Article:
Students who stop their adaptable resolutions do not have to opt for investigations instead. They can also opt for “other remedies,” including training and other educational measures, or choose not to continue with any University-sponsored procedure at all.

“Something I didn’t expect I could have”: One student’s experience with an adaptable resolution

Elizabeth, a recent LSA graduate of the University who prefers to go by her first name out of privacy concerns, underwent an adaptable resolution process after reporting she was allegedly raped by another student in 2019.

Elizabeth said overall, the process was as challenging as it was worthwhile.

“One of the things that I was not expecting was (that) it was a lot harder mentally than I expected it to be,” Elizabeth said. “It took a lot of emotional capacity from me. But I will say that the peace that I have now that it’s completed is something I didn’t expect I could have.”

Elizabeth reported a sexual assault in the winter semester of 2019. While under previous policies, adaptable resolutions were not available in instances of assault, the University’s interim sexual misconduct policy expanded the availability of this option to any individual, regardless of the nature of the misconduct they are reporting. 

What drew Elizabeth to the process at the outset was that she wasn’t focused on punishment for her alleged perpetrator, she said.

“At that time, I sympathized quite strongly with my perpetrator,” Elizabeth said. “I wasn’t in a place where I wanted him to get in trouble. From what I’d read over the University’s official policies on student conduct, it looked like the adaptable resolution was something that he could be held accountable but not necessarily punished for, which was something I was looking for.”

In addition to seeking a non-punitive form of accountability, Elizabeth was concerned that her alleged perpetrator would be less cooperative with an investigation, which also drove her toward an adaptable resolution. 

According to Elizabeth, this cooperation from her alleged perpetrator played out in her experience with the adaptable resolution. Working closely with the adaptable resolution facilitator — who for Elizabeth’s case, was Landrum — she built up the specifics of the process up “from her imagination.” That included a series of requests that her perpetrator engage in educational sessions which included information on healthy alcohol usage, toxic masculinity and consent. Her perpetrator complied with all of the requests.

Their adaptable resolution concluded with a facilitated circle, which is a common restorative justice practice at the University that brings together the responsible parties, impacted parties, any other affected parties and facilitators to discuss harmful actions and fulfill needs of all of those involved. 

Elizabeth acknowledged that despite how smoothly her own experience went, her alleged perpetrator “could have said no” to anything she requested. She said this underscored the importance of the facilitator in assessing the needs of both parties involved along the way.

“If there were things that he needed of me, like framing for why he was doing any of this, she requested that of me,” Elizabeth said.

The future of adaptable resolutions

As of now, adaptable resolutions are only offered for cases in which the alleged perpetrator is a student. This difference stems from the separate policies prescribed for University student and employee sexual misconduct prior to August 2020, when an umbrella policy for all University affiliates took effect.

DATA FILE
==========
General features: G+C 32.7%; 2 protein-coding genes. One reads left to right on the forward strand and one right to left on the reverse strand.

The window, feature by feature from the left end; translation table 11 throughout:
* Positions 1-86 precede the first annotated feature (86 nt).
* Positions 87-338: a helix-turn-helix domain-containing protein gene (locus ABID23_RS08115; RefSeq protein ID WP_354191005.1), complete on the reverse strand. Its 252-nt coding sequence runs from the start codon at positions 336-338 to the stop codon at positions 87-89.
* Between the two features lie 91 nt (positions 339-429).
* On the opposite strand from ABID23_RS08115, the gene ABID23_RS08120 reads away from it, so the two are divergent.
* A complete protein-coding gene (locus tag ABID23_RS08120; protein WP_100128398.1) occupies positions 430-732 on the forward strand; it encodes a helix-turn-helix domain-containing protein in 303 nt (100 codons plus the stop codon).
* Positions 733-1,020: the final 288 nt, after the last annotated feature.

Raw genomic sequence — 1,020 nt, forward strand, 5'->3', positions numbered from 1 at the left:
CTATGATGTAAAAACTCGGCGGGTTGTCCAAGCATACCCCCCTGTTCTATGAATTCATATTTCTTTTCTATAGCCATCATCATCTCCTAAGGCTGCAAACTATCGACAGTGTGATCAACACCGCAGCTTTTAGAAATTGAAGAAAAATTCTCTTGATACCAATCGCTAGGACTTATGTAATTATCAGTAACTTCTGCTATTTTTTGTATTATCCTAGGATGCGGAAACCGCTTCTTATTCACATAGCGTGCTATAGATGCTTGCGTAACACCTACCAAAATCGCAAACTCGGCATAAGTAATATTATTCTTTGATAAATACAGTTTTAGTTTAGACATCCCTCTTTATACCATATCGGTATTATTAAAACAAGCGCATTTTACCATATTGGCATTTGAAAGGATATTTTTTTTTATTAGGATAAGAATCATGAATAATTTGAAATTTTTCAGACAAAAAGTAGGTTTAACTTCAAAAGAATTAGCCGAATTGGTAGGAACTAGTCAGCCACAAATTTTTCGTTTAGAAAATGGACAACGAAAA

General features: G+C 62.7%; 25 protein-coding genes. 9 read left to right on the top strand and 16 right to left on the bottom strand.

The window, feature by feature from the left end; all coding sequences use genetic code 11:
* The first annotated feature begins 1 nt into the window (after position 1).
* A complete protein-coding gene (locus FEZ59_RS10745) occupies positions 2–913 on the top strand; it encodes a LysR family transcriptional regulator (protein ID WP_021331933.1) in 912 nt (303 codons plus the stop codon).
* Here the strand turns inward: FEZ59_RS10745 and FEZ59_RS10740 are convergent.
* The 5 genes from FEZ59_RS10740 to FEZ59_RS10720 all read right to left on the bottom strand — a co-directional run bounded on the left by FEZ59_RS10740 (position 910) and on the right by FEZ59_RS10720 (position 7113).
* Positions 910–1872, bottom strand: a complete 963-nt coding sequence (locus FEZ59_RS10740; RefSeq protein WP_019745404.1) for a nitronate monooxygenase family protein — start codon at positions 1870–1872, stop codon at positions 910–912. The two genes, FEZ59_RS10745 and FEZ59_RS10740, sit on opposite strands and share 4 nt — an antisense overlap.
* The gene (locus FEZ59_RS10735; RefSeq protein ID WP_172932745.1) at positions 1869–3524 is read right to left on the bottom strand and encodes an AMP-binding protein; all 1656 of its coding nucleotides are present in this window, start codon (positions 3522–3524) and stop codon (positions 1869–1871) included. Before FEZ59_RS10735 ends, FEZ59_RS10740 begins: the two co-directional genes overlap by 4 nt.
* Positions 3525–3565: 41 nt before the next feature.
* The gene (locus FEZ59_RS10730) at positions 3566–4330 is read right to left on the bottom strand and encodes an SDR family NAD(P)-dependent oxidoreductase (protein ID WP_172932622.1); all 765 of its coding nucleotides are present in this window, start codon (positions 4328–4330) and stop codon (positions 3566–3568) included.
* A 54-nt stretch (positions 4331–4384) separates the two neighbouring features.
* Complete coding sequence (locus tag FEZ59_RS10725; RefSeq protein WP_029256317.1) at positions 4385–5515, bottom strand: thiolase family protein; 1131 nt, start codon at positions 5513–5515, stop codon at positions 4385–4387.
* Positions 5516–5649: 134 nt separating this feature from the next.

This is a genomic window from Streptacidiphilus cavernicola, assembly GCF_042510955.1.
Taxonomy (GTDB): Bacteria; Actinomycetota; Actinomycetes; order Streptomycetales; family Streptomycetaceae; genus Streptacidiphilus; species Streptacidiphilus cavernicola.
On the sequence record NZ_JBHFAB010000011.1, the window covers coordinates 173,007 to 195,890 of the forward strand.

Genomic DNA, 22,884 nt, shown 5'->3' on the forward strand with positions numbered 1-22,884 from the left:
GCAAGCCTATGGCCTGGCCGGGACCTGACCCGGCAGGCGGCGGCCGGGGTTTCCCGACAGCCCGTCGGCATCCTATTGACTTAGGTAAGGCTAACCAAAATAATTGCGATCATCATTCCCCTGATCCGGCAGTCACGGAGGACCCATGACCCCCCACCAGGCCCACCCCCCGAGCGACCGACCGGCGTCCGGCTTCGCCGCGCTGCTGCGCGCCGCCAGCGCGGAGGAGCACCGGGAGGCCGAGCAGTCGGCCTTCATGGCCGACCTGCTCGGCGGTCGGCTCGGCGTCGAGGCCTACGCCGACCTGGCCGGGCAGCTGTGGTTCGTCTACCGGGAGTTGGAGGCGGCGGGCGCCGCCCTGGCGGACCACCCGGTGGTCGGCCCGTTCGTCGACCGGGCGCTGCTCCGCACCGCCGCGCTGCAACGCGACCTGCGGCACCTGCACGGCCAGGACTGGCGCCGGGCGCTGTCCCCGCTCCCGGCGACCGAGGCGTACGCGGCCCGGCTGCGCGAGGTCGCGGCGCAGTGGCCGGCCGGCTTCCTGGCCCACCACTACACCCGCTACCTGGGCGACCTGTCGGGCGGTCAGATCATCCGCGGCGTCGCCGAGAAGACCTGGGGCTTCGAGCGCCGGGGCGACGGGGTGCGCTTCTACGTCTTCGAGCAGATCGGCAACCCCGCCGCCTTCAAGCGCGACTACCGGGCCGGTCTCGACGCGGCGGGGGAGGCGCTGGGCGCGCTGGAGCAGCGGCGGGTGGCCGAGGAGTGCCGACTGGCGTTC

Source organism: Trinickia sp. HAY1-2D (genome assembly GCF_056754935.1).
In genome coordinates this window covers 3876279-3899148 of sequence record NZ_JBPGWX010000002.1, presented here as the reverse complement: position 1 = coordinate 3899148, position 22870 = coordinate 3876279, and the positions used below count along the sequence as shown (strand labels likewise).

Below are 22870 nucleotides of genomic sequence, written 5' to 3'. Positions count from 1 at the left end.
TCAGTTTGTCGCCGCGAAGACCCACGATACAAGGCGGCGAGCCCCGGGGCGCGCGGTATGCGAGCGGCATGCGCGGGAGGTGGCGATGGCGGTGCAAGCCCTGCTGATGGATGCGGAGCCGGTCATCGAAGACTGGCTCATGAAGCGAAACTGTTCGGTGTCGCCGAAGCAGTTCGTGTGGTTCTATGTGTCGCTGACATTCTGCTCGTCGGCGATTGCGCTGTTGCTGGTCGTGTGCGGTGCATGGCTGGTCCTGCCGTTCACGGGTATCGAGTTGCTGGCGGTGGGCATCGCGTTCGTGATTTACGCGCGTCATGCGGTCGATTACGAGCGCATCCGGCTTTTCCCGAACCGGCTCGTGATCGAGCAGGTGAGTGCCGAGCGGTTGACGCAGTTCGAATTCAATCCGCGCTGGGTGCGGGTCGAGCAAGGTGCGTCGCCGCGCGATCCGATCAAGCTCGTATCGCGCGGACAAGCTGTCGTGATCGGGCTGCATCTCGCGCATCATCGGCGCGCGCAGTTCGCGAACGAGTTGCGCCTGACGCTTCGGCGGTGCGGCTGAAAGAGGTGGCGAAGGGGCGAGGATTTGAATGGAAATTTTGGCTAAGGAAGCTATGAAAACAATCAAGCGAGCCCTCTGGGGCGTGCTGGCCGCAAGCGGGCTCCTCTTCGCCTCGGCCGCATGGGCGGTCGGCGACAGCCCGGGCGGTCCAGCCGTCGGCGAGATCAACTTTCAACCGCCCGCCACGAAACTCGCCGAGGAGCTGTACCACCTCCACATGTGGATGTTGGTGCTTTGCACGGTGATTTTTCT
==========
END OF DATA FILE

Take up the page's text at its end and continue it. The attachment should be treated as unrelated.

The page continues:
Future expansion of the availability of adaptable resolutions depends partially on internal matters, such as community need as well as University policy. But it also depends on federal policy, according to Landrum.

Under the Obama administration, then-Vice President Joe Biden helped introduce new, more comprehensive guidelines on Title IX compliance across federally funded schools in what is commonly referred to as a “Dear Colleague Letter.”

The Trump administration rolled back these guidelines, narrowing the definition of sexual harassment, for example, and controversially mandating live hearings with cross-examinations of complainants. Biden is anticipated to restore policies back to their pre-Trump form now that he is president.

Landrum said she’s hopeful that the accessibility of adaptable resolution will improve under the Biden administration, specifically by waiving the requirement that students file a formal complaint prior to initiating an adaptable resolution.

“I think that (Biden’s) administration may change the landscape, again, as the Trump administration did, and as the Obama administration did,” Landrum said.

Seney emphasized that community input will also dictate the future of adaptable resolutions. She alluded to a new panel that will consist of University students, faculty and staff.

Part of the panel’s charge involves disseminating information about University sexual misconduct policy and procedure to the broader community, and Seney said spreading awareness of options like adaptable resolutions are part of this work.

“I’m hopeful that that will be a place to hear feedback from the community and that it also might be a place to share information out, and maybe help increase the awareness and information around the fact that adaptable resolution exists in the student procedures, and that what it really means and what it is,” Seney said.

Landrum said that, especially in the divisive times America is facing, she hopes the University community continues to turn its attention toward all pathways to justice, including those that the adaptable resolutions deploy.

“We’re so polarized nationally,” Landrum said. “We’ve got all sorts of pandemics of racism and everything else. We really could use more attention and more assistance, I think, in co-creating our pathways to peace and justice.”

Daily Staff Reporter Julianna Morano can be reached at jucomora@umich.edu